efforts to deport. Your approach would be what? – Absolutely, you
have to have a system, a process for people
who are in the interior of the country
to become legal. I cannot require
people to be driving to have a Tennessee
drivers license if I am not issuing
licenses, right, or I cannot tell people
you have to buy insurance but we’re not selling insurance. So it’s hard to tell people
you have to become documented, and we’re not documenting
any of these people. So a similar approach to DACA, there was a proposal called DAPA that was for parents
of DACA recipients, tell people, come
forward, tell us that you’re contributing
to the economy, let’s do a background
check, pay taxes, I mean learning is like all
these things that we wanna do, nobody is asking for amnesty,
well some people are, I’m not, let’s have a
process that makes sense and with compromises, it’s
not gonna fit everybody, but if people are
contributing to the economy, and they need to come
out to the shadows, they just need a
process, they just need, people tell me all the time,
get in line, there is no line. Let’s open the line so
these people can come in, pay a fine, pay whatever
they have to do, I mean we’re smarter
than that, like we, we’re figuring out so many
things that are more complicated we should be able to
come up with a solution. – For you, is that
also, you know, some people, what
about border security? Whether or not it’s a wall, but is, should there
be a more secure border as part of that
kind of direction? – Yeah, I mean the
border is very secure, and if I challenged
anybody who has never been through the border,
it’s a secure border. Every country is allowed
to have a secure border. Not only you have
immigrants but you have weapons, you have drugs,
you have human trafficking, so yeah absolutely we
need a secure border, and the third piece, so
in order to fix this, you have to deal with
11 million people who are undocumented
in the United States. You have to have
a secure border, and also you have to decide what are we gonna do because
tomorrow and in five years people are gonna want
to come to this country and we need those
immigrants here. In certain cities,
to a certain degree, I am not talking
about an open border, but we have to deal
with those three things simultaneously, we
cannot wait until we finish the border security while we deal with
these other things. We need to be talking,
have this conversation about border security,
what to do with the 11 million people who are here, and what are we
gonna do with people who wanna come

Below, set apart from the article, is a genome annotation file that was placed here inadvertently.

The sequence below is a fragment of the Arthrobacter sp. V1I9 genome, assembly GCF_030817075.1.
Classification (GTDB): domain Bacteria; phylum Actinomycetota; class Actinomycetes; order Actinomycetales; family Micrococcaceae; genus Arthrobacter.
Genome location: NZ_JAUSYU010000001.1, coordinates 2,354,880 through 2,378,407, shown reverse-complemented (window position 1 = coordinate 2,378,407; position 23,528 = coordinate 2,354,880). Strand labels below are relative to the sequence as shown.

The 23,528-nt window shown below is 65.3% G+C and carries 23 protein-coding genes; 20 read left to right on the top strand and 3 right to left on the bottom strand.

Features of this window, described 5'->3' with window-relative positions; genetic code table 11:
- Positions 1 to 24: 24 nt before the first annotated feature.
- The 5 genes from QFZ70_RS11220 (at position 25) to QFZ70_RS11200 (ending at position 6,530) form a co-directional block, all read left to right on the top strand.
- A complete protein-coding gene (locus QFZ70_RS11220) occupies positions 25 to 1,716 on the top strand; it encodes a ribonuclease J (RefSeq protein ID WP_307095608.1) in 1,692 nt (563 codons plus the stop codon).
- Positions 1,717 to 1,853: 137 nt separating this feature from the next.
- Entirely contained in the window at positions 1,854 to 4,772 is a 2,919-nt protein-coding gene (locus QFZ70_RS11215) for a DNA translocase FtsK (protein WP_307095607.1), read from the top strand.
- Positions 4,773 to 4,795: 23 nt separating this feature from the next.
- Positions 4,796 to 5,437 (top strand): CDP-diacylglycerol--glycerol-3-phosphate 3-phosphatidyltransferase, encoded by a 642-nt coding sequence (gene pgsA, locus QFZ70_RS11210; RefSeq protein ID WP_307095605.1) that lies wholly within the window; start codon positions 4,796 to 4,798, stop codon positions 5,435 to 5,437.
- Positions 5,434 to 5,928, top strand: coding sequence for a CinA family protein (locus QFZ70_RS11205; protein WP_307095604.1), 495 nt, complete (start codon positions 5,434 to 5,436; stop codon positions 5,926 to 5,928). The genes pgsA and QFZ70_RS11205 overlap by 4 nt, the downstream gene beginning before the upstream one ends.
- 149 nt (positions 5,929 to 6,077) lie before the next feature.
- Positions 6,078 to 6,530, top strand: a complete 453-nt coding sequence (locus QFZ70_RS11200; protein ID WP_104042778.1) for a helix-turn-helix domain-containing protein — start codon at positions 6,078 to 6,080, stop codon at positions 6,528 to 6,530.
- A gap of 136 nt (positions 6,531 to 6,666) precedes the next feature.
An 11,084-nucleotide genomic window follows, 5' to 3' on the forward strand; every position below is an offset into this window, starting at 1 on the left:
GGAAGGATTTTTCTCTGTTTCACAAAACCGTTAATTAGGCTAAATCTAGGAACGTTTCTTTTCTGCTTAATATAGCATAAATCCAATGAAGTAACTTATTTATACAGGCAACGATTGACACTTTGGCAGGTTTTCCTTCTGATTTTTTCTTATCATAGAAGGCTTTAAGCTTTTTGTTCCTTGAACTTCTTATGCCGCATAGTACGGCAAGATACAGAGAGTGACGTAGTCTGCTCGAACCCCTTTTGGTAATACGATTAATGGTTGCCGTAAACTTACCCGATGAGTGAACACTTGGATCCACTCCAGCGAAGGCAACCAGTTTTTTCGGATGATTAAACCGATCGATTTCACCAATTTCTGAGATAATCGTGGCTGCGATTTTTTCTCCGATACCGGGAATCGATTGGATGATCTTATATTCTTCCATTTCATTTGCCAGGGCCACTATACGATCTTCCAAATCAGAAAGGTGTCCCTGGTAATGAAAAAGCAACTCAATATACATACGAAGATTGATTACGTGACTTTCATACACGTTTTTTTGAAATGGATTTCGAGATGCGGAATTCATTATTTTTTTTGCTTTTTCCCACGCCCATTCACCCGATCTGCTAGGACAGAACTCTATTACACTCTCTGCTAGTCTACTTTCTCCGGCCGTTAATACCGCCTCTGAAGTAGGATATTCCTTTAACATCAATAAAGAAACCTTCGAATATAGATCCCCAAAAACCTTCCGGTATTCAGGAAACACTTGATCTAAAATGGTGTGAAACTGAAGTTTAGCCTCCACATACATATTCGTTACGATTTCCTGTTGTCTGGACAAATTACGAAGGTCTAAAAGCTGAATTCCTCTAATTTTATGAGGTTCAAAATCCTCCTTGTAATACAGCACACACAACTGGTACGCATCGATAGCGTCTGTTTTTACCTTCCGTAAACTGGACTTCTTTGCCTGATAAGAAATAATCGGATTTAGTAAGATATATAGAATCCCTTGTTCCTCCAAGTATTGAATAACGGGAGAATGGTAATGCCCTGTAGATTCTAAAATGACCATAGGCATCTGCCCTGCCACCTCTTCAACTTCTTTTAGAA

here in the future. – We need true
immigration reform. The bottom line is we need
true immigration reform that encompasses those
three principles and beyond. – And DACA is a very
good first step. It’s not the ultimate solution, but it’s a good first step. – Do you think there
are politicians and businesses who
like to complain about border security
or like to complain about undocumented immigrants or like to talk
about deportation but that privately are happy
with the system as it is. Happy with the limbo. I’ve heard people
say this before, and it’s an
interesting argument, that they like the
limbo, they like, they can rail against immigrants
and immigration policy but they know no one’s
gonna be deported. And they know there is
the labor that’s there and they are perfectly
happy with the status quo, as imperfect as it is. – I think so, but I think
the opposite is true. There are people
who publicly may, I think there are people
who have a closeted position on this issue, and
for whatever reason they don’t wanna speak up whether they are for or against. And it’s unfortunate,
I think people should be able to say how they feel. You know, I think this
has risen to the level of any other civil rights issue. It’s almost like
if you were to say, would you not support
minorities in your business, or would you not support
LGBTQ people in your business. We wanna raise
immigration to that level, where saying no to that it’s
almost like nonsense, right? – And ironically, is the
Trump administration’s move forcing that
conversation with people. – Right, I mean
I remember, yeah, I remember when every
time we have an issue, an election, we say,
oh, god, here we have an election coming, nobody’s
gonna talk about immigration, now immigration is
center conversation for every elected official. – We’ll leave it
there, I’m gonna give Mauricio the last word. Thank you for being
here, thank you, thank you for joining us. Join us again next week. [dramatic orchestral music